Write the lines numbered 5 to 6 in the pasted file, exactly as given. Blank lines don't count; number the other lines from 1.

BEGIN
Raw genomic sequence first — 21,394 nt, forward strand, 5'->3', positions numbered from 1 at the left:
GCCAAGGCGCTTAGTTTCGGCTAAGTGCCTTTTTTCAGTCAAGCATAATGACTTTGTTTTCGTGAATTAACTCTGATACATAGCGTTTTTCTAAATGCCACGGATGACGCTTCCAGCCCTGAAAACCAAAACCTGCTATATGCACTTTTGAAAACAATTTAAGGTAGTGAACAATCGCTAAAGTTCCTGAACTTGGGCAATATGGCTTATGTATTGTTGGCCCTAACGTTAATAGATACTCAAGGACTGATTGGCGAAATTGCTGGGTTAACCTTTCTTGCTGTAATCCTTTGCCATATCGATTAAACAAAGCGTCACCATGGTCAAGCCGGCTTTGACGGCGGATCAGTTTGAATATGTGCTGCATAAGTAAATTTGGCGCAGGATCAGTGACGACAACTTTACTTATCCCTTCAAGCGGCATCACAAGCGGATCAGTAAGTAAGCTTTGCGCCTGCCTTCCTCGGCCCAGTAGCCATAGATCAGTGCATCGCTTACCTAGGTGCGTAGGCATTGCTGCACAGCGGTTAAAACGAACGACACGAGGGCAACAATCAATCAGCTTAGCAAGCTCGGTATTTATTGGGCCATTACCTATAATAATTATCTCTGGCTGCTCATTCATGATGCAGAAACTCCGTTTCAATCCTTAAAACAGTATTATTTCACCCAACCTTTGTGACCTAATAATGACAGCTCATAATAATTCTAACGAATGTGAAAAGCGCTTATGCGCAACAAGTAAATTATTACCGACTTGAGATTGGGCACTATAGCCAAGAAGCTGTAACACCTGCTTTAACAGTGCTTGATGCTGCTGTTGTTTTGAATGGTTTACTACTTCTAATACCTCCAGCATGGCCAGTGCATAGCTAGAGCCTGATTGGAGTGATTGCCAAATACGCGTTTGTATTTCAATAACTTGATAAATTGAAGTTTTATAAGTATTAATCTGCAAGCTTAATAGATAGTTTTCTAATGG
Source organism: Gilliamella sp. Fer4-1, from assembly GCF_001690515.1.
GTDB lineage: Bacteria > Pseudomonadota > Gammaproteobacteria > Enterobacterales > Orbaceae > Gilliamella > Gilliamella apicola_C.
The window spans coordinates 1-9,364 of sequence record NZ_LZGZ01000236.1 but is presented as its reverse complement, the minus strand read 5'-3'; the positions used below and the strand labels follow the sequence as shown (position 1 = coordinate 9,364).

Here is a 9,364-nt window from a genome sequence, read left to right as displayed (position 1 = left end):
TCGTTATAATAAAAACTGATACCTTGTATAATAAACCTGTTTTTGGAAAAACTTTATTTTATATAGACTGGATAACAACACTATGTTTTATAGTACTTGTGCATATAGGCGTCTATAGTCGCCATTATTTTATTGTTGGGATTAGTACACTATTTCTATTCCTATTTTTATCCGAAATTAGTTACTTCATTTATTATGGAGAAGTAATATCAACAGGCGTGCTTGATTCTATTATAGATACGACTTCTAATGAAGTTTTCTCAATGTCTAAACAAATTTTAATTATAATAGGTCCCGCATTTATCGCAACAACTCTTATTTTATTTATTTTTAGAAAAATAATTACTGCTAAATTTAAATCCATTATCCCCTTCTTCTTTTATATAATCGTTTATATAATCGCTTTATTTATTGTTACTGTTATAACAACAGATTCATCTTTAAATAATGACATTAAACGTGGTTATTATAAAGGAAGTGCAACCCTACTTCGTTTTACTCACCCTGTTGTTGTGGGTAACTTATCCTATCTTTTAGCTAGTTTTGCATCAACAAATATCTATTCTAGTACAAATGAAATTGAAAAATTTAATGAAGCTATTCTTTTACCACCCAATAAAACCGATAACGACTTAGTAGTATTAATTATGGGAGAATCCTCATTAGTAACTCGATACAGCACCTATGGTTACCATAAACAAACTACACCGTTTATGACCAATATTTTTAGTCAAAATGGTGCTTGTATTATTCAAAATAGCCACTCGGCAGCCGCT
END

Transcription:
The window spans coordinates 1-9,364 of sequence record NZ_LZGZ01000236.1 but is presented as its reverse complement, the minus strand read 5'-3'; the positions used below and the strand labels follow the sequence as shown (position 1 = coordinate 9,364).

Here is a 9,364-nt window from a genome sequence, read left to right as displayed (position 1 = left end):